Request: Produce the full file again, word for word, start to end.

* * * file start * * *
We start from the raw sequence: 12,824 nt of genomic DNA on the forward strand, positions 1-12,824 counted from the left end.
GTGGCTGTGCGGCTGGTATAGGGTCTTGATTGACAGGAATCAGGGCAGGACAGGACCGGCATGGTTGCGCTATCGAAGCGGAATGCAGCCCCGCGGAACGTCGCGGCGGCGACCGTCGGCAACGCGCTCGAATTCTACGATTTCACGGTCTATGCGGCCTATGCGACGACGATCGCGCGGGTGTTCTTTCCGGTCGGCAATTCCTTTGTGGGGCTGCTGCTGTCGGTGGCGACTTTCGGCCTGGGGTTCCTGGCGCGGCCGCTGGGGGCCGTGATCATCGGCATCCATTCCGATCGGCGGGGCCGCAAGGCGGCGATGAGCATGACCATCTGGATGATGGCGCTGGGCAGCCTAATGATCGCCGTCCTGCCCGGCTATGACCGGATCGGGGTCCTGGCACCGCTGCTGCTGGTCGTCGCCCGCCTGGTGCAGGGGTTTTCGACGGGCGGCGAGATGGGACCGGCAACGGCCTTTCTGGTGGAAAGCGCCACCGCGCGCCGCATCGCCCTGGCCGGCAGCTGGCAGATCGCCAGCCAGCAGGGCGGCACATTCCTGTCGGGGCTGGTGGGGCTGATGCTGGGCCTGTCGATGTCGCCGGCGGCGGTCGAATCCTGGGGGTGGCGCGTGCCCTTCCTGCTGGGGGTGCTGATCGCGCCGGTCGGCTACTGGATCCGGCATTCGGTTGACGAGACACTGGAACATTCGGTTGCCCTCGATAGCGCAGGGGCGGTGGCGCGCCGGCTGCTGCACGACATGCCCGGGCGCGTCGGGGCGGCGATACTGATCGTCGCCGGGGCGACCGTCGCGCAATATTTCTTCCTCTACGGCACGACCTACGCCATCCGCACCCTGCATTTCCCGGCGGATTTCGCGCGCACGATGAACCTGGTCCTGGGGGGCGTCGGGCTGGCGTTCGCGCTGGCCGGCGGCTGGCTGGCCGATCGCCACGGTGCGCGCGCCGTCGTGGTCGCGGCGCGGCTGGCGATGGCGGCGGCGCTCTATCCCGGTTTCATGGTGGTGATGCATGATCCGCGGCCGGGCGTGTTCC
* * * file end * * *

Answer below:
We start from the raw sequence: 12,824 nt of genomic DNA on the forward strand, positions 1-12,824 counted from the left end.
GTGGCTGTGCGGCTGGTATAGGGTCTTGATTGACAGGAATCAGGGCAGGACAGGACCGGCATGGTTGCGCTATCGAAGCGGAATGCAGCCCCGCGGAACGTCGCGGCGGCGACCGTCGGCAACGCGCTCGAATTCTACGATTTCACGGTCTATGCGGCCTATGCGACGACGATCGCGCGGGTGTTCTTTCCGGTCGGCAATTCCTTTGTGGGGCTGCTGCTGTCGGTGGCGACTTTCGGCCTGGGGTTCCTGGCGCGGCCGCTGGGGGCCGTGATCATCGGCATCCATTCCGATCGGCGGGGCCGCAAGGCGGCGATGAGCATGACCATCTGGATGATGGCGCTGGGCAGCCTAATGATCGCCGTCCTGCCCGGCTATGACCGGATCGGGGTCCTGGCACCGCTGCTGCTGGTCGTCGCCCGCCTGGTGCAGGGGTTTTCGACGGGCGGCGAGATGGGACCGGCAACGGCCTTTCTGGTGGAAAGCGCCACCGCGCGCCGCATCGCCCTGGCCGGCAGCTGGCAGATCGCCAGCCAGCAGGGCGGCACATTCCTGTCGGGGCTGGTGGGGCTGATGCTGGGCCTGTCGATGTCGCCGGCGGCGGTCGAATCCTGGGGGTGGCGCGTGCCCTTCCTGCTGGGGGTGCTGATCGCGCCGGTCGGCTACTGGATCCGGCATTCGGTTGACGAGACACTGGAACATTCGGTTGCCCTCGATAGCGCAGGGGCGGTGGCGCGCCGGCTGCTGCACGACATGCCCGGGCGCGTCGGGGCGGCGATACTGATCGTCGCCGGGGCGACCGTCGCGCAATATTTCTTCCTCTACGGCACGACCTACGCCATCCGCACCCTGCATTTCCCGGCGGATTTCGCGCGCACGATGAACCTGGTCCTGGGGGGCGTCGGGCTGGCGTTCGCGCTGGCCGGCGGCTGGCTGGCCGATCGCCACGGTGCGCGCGCCGTCGTGGTCGCGGCGCGGCTGGCGATGGCGGCGGCGCTCTATCCCGGTTTCATGGTGGTGATGCATGATCCGCGGCCGGGCGTGTTCC